Country superstar Alan Jackson wanted to raise money for tornado disaster relief that devastated his hometown, so he teamed up with two corporate sponsors for his first in-person concert in more than a year.
The sold-out benefit concert, Where I Come From: Tornado Benefit Featuring Alan Jackson, raised a total of $2 million dollars for local relief efforts. It also was live streamed on Facebook and available to watch for a few additional days, reaching an additional 1 million fans worldwide for an additional fundraising impact.
The June 26 event that also included appearances by fellow country artists, Chris Young and Caylee Hammack, was held in Newnan, Georgia, which is still in the midst of recovering from a EF-4 tornado that damaged more than 1,700 homes with its 170-mile winds in March, according to local station WXIA.
"It’s good to be back down here in my hometown of Newnan, Georgia,” Jackson, one of the 10 best-selling male vocalists of all-time, told the crowd of 20,000 fans. “I’m from Newnan … my wife, Denise, is from Newnan … we were both born and raised here … and all of our childhood and young adult memories come from this area. When we saw what that tornado did, coming through here a few months ago, it broke my heart. It broke Denise’s heart. We had relatives affected by it and friends. The high school that we went to got hit. I was hoping we’d be able to do something to try to help down here and … it’s just been amazing how this community came together to make this happen.”
Cornerstone Building Brands, the largest manufacturer of exterior building products in North America donated building materials, valued at $500,000, to Habitat for Humanity’s nationwide Disaster Risk Reduction and Response program. Those products will help repair damaged homes and rebuild affordable housing in Jackson’s hometown and other communities impacted by natural disasters. Additionally, the Cary, North Carolina-based business contributed $100,000 to the Coweta Community Foundation while Newnan, Georgia-based dealership, Southtowne Chevrolet, donated $105,000. The foundation will use the funds for recovery efforts, such as insurance deductible relief, temporary shelter and storage, rebuilding and restoration.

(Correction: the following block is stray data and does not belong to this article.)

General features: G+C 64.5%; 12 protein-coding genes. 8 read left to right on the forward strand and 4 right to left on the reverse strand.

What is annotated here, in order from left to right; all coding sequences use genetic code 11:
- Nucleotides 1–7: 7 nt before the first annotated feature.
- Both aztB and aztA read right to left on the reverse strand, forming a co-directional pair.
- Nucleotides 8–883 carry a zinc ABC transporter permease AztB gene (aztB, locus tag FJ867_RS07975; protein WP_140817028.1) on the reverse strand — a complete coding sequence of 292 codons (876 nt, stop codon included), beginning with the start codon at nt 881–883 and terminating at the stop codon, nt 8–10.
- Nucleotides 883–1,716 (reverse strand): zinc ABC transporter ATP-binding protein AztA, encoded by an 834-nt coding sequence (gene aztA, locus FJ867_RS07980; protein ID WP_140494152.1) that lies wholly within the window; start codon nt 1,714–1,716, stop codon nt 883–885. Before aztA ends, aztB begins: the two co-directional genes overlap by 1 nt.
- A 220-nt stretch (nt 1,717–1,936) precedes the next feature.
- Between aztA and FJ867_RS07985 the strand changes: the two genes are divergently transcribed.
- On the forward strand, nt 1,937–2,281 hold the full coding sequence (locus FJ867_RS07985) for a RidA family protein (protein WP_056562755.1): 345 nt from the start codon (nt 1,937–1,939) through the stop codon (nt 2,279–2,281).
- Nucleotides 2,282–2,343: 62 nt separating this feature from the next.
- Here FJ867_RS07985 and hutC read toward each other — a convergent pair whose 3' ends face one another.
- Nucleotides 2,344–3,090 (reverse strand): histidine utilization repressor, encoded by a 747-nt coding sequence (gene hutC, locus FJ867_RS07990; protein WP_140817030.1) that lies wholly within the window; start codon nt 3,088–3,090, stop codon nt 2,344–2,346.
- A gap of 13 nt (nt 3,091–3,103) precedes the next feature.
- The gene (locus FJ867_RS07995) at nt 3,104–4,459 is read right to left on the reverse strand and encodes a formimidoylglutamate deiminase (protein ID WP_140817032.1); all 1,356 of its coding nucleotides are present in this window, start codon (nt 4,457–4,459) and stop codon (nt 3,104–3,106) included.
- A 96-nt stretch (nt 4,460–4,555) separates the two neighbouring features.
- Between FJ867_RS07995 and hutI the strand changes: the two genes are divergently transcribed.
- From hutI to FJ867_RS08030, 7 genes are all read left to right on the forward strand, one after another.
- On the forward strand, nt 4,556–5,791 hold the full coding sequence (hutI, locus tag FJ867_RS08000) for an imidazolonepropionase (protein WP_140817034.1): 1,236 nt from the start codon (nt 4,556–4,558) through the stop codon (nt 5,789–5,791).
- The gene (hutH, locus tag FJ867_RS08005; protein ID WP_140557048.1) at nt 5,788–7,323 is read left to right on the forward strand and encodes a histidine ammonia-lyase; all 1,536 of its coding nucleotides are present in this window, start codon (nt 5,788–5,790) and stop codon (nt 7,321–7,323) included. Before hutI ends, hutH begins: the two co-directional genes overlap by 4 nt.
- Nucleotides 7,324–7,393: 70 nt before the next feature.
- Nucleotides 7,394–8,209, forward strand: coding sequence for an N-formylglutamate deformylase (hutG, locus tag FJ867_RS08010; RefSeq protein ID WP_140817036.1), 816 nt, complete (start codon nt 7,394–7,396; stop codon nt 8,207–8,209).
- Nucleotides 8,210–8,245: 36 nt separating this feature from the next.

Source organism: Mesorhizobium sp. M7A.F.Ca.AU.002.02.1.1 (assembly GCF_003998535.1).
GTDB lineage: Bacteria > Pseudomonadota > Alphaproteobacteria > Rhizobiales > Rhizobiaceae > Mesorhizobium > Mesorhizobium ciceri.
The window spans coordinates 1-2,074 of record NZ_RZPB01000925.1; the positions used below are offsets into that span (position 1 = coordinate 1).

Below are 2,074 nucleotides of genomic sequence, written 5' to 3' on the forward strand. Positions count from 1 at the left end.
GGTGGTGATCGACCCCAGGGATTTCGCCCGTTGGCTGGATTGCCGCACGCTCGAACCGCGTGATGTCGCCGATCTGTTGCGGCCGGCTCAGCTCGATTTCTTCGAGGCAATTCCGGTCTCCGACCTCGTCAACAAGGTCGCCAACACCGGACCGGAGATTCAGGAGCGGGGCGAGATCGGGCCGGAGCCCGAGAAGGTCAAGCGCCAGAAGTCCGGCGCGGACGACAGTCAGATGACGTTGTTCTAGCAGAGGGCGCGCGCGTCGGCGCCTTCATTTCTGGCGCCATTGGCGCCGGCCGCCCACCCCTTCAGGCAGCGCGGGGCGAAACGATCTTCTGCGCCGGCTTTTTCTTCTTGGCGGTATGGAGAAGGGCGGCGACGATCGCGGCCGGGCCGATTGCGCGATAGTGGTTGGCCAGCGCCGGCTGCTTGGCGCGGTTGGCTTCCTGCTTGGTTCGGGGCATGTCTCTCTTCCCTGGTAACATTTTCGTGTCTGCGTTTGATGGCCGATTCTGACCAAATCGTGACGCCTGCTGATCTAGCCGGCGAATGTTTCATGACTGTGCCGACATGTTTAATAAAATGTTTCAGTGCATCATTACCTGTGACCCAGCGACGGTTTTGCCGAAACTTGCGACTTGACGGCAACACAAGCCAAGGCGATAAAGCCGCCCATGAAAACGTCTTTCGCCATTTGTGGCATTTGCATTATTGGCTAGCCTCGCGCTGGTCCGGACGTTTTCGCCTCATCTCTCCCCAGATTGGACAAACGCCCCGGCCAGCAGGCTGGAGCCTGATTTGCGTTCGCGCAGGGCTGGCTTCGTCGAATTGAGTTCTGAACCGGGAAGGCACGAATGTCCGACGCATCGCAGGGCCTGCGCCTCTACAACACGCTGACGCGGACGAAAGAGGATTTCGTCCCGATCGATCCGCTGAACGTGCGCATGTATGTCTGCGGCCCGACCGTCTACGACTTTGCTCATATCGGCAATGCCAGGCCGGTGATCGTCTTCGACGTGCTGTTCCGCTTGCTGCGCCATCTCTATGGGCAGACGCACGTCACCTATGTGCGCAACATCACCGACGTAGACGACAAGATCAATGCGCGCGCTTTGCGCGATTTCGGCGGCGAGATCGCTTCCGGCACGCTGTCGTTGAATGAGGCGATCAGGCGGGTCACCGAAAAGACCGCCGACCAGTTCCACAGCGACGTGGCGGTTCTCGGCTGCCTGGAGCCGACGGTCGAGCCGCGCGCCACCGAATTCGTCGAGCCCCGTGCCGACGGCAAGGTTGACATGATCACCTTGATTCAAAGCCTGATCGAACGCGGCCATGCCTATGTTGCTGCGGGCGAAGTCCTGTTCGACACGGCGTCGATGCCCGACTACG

Cornerstone Building Brands also has ties to the community with about 1,800 employees — about a tenth of its workforce — employed at six nearby manufacturing plants, as well as its previous work with Jackson through its Home for Good project, which works to help alleviate the shortage of affordable housing in partnership with Habitat for Humanity International. Since the inception of the project in 2016, the company has donated more than $2.5 million in exterior building products to rebuild or remodel more than 550 homes in more than 90 communities while hundreds of its employees have volunteered on home builds in more than 30 cities.
“We’re excited to work with Alan Jackson, our first Home for Good project ambassador, to respond to the need to rebuild housing in his hometown of Newnan,” said James S. Metcalf, chairman and CEO of Cornerstone Building Brands. “At Cornerstone Building Brands, our purpose is to positively contribute to the communities where we live, work and play. This community is an important part of Cornerstone Building Brands and our broader work toward affordable and resilient housing across the U.S.”
Donations can still be made to the Coweta Community Foundation for disaster relief efforts via Facebook, by phone (text “Give” to 844-737-4859), via Venmo (@CowetaFoundation) or through the foundation’s website.